New Delhi: In an order dated March 27, the Bharatiya Janata Party government in Karnataka has reclassified the definition of ‘backward classes’ for reservations, excluding Muslims from eligibility. However, Jains (Digamabaras) and Christians remain eligible for the reservations.
As The Wire has reported, the BJP government removed the 4% reservation that the Muslims had so far accessed and added the same equally between the state’s powerful caste groups – Lingayats and Vokkaligas – taking their quota to 5% and 7%, respectively. The Muslims have been moved to the EWS (economically weaker sections) category which has a total of 10%; they have to share the same with a few groups like the Jains and Brahmins.
While Muslims were removed from the 2B Backward Class category (which they had been made a part of in 1994) through the March 27 order, Christians and Jains are classified under the 2D category, the Indian Express reported.
On March 26, Union home minister Amit Shah congratulated state chief minister Basavaraj Bommai on the “bold decision”. Shah said that giving quotas based on religion was against the constitution.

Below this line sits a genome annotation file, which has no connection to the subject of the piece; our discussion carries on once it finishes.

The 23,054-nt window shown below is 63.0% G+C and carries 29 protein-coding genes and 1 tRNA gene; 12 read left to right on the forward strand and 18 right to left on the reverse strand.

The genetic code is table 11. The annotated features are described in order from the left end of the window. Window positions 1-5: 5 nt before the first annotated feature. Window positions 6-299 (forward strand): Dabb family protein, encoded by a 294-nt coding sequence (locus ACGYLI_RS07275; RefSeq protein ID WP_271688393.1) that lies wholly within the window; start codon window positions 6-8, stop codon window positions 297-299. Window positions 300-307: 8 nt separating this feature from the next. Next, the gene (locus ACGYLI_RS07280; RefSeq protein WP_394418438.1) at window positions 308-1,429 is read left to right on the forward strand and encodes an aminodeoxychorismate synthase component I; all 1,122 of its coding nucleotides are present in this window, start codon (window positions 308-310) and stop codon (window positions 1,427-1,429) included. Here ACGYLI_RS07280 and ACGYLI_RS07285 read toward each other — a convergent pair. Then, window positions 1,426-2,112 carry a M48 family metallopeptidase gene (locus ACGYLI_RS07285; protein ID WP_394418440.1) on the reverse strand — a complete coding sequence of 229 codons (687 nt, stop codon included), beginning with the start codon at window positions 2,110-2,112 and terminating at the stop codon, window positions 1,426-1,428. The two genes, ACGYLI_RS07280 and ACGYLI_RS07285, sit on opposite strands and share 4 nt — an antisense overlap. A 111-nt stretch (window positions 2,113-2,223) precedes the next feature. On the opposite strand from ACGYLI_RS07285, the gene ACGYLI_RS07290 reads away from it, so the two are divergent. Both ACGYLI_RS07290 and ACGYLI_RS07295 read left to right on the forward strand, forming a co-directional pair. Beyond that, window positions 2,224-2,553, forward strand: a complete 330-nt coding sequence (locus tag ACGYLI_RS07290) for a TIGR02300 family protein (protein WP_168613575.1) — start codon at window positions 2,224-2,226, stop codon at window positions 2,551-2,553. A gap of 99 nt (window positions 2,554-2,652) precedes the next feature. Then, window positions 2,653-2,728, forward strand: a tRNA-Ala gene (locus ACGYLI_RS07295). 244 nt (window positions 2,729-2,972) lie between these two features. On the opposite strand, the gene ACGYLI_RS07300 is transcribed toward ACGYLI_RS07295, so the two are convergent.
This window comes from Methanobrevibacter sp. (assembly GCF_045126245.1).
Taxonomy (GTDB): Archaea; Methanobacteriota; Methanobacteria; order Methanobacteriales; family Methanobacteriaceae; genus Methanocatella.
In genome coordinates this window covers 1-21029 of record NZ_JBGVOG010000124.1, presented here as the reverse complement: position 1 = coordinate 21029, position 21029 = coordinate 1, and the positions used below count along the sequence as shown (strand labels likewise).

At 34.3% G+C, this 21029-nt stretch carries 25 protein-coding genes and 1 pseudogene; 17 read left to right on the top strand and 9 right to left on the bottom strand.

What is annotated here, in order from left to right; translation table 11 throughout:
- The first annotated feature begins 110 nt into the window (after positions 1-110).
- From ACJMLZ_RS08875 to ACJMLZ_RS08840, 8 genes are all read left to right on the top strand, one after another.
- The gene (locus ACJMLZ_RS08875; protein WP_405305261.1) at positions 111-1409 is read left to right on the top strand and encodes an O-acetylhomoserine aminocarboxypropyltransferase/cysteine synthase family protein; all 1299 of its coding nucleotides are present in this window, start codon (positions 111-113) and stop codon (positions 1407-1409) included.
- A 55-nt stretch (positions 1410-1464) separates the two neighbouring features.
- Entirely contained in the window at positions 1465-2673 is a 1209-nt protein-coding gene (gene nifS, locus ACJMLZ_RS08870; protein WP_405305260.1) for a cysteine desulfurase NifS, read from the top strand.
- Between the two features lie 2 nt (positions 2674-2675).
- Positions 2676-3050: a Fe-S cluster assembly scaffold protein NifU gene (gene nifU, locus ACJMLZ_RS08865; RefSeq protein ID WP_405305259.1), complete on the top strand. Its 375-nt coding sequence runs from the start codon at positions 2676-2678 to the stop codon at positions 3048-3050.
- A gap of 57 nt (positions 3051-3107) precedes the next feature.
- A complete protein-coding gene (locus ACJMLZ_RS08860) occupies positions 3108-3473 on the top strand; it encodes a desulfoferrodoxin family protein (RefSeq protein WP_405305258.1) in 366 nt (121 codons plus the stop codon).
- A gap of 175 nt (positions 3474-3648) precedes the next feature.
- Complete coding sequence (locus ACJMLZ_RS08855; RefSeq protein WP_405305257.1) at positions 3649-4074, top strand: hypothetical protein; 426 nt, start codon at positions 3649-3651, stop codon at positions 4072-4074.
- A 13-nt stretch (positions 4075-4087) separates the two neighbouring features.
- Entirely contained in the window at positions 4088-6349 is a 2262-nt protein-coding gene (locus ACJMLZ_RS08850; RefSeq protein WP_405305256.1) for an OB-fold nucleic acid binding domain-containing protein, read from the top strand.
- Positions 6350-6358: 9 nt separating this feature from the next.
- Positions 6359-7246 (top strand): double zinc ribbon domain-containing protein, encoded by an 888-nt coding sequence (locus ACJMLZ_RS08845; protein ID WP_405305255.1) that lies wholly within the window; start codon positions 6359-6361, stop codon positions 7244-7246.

On March 24, Bommai had said, “There is no provision under the Constitution for reservation to religious minorities … It was struck down by the court in Andhra Pradesh. Even Dr B R Ambedkar had said that reservation was for castes.”
Opposition parties have criticised the new reservation policy, arguing that many different studies have classified Muslims as socially and economically backward. Muslim groups too have held protests in some parts of the state.
The Karnataka assembly elections will be held on May 10, and counting of votes on May 13.